DUI Murder

California law gets even more punitive when repeating DUI offenders are involved in fatal accidents or when previous DUI offenders have been advised as to the dangers of driving while drunk (the Watson Advisement). The law is based on a case involving a drunk driver–Watson– who killed two people as a repeat DUI offender.  It has set a precedent in California that means individuals in circumstances similar to Watson’s can be charged with second-degree murder, which could put offenders in prison for 25 years to life.

What a Conviction Could Mean for You

How does life change for someone charged with these kinds of crimes? Despite feeling overwhelming angst at having had a part in someone’s death, the courts will further punish offenders found guilty. Imprisonment for any length of time could change life forever, impacting family relationships, current and future employment, and quality of life for you and your family.  Without question, a strong defense is essential going forward.  Continue reading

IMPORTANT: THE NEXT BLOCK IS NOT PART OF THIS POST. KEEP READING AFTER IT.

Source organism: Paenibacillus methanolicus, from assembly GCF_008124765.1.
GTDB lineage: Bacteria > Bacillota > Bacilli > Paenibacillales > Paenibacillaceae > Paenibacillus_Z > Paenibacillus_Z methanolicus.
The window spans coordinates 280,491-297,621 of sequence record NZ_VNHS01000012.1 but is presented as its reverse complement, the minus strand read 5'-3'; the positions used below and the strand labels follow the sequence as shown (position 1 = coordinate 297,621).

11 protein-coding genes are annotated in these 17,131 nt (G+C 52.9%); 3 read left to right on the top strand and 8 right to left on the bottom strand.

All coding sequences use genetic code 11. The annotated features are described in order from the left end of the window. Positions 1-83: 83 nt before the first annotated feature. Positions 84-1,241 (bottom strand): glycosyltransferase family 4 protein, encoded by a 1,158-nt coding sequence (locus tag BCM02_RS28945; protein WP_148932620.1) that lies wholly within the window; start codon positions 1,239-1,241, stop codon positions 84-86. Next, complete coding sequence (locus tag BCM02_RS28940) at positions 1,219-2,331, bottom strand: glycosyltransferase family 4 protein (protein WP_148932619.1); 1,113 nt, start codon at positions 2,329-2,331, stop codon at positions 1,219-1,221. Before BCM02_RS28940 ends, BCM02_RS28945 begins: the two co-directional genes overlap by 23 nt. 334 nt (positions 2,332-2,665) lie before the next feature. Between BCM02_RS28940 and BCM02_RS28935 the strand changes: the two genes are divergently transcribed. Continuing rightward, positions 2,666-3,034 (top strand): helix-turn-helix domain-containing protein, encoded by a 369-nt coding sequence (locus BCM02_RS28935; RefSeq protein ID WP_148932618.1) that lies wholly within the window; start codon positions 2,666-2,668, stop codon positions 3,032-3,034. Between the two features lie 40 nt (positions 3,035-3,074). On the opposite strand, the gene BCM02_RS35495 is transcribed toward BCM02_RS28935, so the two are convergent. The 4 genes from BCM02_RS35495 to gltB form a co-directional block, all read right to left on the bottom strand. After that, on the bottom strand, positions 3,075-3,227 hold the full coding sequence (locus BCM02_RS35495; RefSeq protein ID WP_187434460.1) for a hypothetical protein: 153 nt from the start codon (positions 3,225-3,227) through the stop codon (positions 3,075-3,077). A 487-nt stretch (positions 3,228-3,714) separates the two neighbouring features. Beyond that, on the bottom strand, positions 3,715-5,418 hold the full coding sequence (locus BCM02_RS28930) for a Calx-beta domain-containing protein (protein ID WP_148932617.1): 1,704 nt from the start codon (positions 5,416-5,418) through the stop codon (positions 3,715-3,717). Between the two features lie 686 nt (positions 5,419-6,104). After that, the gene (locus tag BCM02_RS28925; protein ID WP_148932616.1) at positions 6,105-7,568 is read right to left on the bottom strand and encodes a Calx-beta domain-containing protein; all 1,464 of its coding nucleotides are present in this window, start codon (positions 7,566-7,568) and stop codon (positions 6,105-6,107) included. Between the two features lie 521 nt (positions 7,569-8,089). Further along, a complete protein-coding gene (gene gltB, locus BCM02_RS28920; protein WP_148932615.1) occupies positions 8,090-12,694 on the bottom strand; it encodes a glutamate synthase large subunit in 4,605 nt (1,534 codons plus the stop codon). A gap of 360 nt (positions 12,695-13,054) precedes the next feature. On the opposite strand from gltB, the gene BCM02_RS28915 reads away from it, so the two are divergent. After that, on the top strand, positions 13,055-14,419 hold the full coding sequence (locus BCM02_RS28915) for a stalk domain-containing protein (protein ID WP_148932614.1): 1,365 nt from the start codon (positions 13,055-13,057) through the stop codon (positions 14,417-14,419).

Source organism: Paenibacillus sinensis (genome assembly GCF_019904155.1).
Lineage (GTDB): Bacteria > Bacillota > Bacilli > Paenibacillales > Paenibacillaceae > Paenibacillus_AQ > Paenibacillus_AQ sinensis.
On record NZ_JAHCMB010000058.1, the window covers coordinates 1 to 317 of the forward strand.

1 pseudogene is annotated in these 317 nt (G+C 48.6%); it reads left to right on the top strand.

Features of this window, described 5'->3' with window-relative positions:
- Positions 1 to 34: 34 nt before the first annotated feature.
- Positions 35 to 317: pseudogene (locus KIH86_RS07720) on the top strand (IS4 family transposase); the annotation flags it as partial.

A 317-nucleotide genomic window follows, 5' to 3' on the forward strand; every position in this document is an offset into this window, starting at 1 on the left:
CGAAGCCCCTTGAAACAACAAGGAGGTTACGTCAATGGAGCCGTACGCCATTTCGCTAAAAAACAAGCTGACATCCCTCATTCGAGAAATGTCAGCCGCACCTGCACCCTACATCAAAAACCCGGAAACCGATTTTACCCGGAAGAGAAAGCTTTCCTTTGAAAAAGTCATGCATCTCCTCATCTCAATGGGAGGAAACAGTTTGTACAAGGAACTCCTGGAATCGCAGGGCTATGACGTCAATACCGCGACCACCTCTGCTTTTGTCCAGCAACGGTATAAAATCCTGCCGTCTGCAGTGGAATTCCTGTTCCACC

The terms ‘murder’ and ‘homicide’ are sometimes used interchangeably as if they mean the same thing. In the legal world, however, the meanings of ‘murder’ and ‘homicide’ are quite different. Because of this, the way that a person is sentenced if they are convicted of murder or homicide will vary.

The one thing these two terms have in common is that whether a murder or a homicide was committed, the outcome is the same. Another person loses their life. Murder and homicide are some of the most serious crimes that go to court. These criminal acts often result in the harshest penalties.